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5. Querying the Database

We want to know which tasks we need to do, so let's list them! The primary way of interacting with entities in Wasp is by using queries and actions, collectively known as operations.

Queries are used to read an entity, while actions are used to create, modify, and delete entities. Since we want to list the tasks, we'll want to use a query.

To list tasks we have to:

  1. Create a query that fetches tasks from the database.
  2. Update the MainPage.tsx to use that query and display the results.

Defining the Query

We'll create a new query called getTasks. We'll need to declare the query in the Wasp file and write its implementation in .

Declaring a Query

We need to add a query declaration to main.wasp so that Wasp knows it exists:

// ...

query getTasks {
// Specifies where the implementation for the query function is.
// Use `@server` to import files inside the `src/server` folder.
fn: import { getTasks } from "@server/queries.js",
// Tell Wasp that this query reads from the `Task` entity. By doing this, Wasp
// will automatically update the results of this query when tasks are modified.
entities: [Task]

Implementing a Query

export const getTasks = async (args, context) => {
return context.entities.Task.findMany({})

Query function parameters:

  • args: object, arguments the query is given by the caller.
  • context: object, information provided by Wasp.

Since we declared in main.wasp that our query uses the Task entity, Wasp injected a Prisma client for the Task entity as context.entities.Task - we used it above to fetch all the tasks from the database.


Queries and actions are NodeJS functions that are executed on the server. Therefore, we put them in the src/server folder.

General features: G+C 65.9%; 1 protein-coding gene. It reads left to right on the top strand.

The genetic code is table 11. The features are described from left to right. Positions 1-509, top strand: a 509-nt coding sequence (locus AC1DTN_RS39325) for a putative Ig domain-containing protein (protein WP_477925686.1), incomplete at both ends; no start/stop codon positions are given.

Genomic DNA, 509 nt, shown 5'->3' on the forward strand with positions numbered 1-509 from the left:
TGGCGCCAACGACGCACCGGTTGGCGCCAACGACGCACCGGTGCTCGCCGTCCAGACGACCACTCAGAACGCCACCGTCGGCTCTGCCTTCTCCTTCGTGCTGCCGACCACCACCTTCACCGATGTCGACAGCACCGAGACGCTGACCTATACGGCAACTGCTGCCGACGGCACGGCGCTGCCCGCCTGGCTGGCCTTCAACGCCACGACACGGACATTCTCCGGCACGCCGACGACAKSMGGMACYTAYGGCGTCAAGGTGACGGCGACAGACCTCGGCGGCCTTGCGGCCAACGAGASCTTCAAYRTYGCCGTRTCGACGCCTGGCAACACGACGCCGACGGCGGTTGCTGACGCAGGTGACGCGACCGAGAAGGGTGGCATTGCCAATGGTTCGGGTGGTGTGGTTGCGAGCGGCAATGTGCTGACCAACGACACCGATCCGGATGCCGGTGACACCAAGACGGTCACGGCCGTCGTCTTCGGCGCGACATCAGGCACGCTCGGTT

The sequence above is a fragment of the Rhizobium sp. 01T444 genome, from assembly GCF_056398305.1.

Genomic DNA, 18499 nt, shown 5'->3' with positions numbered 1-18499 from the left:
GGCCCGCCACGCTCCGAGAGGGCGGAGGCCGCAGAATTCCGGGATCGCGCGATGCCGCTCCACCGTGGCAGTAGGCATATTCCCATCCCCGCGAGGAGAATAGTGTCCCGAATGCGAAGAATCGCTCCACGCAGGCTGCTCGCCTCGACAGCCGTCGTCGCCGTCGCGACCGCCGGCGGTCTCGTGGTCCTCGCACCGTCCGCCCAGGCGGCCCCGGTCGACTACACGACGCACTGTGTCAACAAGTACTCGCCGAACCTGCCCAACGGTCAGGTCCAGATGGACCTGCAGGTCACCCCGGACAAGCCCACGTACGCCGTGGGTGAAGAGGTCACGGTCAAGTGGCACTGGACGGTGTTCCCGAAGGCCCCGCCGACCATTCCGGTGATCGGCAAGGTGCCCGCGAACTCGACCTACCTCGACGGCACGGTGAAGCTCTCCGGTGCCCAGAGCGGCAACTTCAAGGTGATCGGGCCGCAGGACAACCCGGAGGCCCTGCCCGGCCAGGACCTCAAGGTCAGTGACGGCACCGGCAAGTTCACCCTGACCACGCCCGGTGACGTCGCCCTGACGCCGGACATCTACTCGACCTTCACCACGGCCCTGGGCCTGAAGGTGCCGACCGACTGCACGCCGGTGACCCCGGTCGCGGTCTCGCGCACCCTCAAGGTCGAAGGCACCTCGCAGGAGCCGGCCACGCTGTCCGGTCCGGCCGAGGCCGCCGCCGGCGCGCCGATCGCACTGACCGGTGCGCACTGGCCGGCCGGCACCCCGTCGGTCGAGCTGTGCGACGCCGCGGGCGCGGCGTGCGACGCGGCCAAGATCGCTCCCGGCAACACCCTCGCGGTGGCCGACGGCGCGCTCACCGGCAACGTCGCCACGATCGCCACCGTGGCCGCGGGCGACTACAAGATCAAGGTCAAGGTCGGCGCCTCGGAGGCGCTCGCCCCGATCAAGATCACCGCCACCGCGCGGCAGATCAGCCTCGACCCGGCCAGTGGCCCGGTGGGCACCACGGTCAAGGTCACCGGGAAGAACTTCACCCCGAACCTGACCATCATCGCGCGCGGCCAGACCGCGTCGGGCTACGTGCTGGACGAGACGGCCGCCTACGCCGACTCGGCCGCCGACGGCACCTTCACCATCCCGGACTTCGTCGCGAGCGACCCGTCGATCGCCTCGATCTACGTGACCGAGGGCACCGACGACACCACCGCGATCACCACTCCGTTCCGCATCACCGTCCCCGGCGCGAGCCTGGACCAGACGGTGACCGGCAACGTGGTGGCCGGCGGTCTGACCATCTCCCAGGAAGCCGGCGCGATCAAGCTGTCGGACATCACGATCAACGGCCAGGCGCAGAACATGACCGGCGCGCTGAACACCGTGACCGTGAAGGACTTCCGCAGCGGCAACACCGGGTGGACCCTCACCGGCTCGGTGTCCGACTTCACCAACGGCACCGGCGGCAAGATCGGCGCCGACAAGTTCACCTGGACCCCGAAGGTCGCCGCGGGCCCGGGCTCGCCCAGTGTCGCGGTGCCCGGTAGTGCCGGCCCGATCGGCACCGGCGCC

Invoking the Query On the Frontend

While we implement queries on the server, Wasp generates client-side functions that automatically takes care of serialization, network calls, and chache invalidation, allowing you to call the server code like it's a regular function. This makes it easy for us to use the getTasks query we just created in our React component:

import getTasks from '@wasp/queries/getTasks'
import { useQuery } from '@wasp/queries'

const MainPage = () => {
const { data: tasks, isLoading, error } = useQuery(getTasks)

return (
{tasks && <TasksList tasks={tasks} />}

{isLoading && 'Loading...'}
{error && 'Error: ' + error}

const Task = ({ task }) => {
return (
<input type="checkbox" id={String(} checked={task.isDone} />

const TasksList = ({ tasks }) => {
if (!tasks?.length) return <div>No tasks</div>

return (
{, idx) => (
<Task task={task} key={idx} />

export default MainPage

Most of this code is regular React, the only exception being the special @wasp imports:

We could have called the query directly using getTasks(), but the useQuery hook makes it reactive: React will re-render the component every time the query changes. Remember that Wasp automatically refreshes queries whenever the data is modified.

With these changes, you should be seeing the text "No tasks" on the screen:

Todo App - No Tasks

We'll create a form to add tasks in the next step 🪄